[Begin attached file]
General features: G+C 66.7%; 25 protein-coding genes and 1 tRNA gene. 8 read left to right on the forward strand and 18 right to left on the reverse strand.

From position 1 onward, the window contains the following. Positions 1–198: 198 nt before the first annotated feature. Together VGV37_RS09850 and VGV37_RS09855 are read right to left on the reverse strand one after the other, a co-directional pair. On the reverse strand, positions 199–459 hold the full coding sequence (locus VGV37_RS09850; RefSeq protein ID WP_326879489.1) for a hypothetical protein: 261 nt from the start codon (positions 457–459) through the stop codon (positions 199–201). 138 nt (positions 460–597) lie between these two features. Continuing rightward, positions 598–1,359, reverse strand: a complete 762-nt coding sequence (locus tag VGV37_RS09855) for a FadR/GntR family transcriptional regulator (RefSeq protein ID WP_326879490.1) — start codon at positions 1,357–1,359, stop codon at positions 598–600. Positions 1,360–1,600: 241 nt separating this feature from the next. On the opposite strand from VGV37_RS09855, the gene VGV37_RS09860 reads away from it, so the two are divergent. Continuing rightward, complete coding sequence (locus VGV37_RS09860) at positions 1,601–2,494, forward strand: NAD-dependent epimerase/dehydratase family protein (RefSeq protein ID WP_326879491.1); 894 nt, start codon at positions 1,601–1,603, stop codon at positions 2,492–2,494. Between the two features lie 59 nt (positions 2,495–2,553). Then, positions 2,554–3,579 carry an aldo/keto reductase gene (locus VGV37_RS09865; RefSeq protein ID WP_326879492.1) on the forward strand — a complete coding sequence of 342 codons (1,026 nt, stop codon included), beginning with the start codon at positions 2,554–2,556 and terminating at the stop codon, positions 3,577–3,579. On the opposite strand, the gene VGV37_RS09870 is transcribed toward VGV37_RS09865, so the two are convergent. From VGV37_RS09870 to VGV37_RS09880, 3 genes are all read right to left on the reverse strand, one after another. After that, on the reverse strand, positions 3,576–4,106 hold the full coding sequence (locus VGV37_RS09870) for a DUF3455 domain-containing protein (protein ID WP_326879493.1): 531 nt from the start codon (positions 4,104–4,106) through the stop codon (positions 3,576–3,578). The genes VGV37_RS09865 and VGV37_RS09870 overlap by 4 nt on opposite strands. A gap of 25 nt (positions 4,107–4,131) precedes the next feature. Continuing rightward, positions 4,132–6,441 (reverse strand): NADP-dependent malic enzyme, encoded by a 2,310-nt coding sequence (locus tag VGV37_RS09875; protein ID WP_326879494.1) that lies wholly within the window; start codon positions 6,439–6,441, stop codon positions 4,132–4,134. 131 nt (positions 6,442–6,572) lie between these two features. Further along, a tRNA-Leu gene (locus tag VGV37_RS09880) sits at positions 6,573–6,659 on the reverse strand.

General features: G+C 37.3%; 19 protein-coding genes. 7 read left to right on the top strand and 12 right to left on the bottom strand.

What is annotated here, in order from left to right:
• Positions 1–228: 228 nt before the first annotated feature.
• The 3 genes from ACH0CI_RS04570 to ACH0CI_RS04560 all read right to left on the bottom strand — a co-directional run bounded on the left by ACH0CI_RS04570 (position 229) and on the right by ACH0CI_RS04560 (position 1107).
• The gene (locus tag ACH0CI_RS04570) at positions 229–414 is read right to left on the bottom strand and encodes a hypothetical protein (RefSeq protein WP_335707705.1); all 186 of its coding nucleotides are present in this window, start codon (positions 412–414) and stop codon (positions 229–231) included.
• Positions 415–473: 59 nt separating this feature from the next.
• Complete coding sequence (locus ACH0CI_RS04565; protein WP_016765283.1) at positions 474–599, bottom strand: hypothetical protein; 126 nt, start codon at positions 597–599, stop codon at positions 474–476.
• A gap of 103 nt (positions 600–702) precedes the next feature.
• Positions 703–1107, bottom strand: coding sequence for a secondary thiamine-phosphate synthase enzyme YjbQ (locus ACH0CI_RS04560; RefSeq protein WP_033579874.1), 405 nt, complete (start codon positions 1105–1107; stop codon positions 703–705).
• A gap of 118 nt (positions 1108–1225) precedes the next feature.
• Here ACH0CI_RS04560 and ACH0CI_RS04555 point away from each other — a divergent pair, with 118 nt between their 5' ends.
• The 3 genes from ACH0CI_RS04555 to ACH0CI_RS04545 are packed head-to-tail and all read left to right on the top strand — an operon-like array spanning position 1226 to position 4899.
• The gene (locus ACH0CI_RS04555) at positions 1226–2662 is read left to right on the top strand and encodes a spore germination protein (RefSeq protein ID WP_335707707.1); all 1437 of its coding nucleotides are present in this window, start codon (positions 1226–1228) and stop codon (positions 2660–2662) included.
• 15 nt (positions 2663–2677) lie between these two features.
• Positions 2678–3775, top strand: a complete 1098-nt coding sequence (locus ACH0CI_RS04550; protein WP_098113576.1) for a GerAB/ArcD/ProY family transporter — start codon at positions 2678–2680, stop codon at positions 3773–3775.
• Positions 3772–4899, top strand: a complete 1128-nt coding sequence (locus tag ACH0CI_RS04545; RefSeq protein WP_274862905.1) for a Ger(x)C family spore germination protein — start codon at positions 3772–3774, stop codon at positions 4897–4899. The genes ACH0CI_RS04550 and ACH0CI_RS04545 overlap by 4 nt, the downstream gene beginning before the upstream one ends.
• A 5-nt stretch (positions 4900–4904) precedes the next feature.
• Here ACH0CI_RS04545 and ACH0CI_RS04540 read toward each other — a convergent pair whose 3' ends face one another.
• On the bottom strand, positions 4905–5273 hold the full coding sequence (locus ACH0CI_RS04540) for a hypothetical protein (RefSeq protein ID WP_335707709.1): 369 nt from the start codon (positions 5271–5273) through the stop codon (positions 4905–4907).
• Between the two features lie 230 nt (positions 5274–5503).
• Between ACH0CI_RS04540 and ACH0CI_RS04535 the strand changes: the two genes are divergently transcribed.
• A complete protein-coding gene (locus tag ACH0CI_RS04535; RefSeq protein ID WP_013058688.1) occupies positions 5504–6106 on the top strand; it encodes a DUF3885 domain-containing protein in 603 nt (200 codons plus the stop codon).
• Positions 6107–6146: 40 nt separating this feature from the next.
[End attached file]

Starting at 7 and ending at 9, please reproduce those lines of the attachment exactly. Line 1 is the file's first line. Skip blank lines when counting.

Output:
• The gene (locus tag ACH0CI_RS04570) at positions 229–414 is read right to left on the bottom strand and encodes a hypothetical protein (RefSeq protein WP_335707705.1); all 186 of its coding nucleotides are present in this window, start codon (positions 412–414) and stop codon (positions 229–231) included.
• Positions 415–473: 59 nt separating this feature from the next.
• Complete coding sequence (locus ACH0CI_RS04565; protein WP_016765283.1) at positions 474–599, bottom strand: hypothetical protein; 126 nt, start codon at positions 597–599, stop codon at positions 474–476.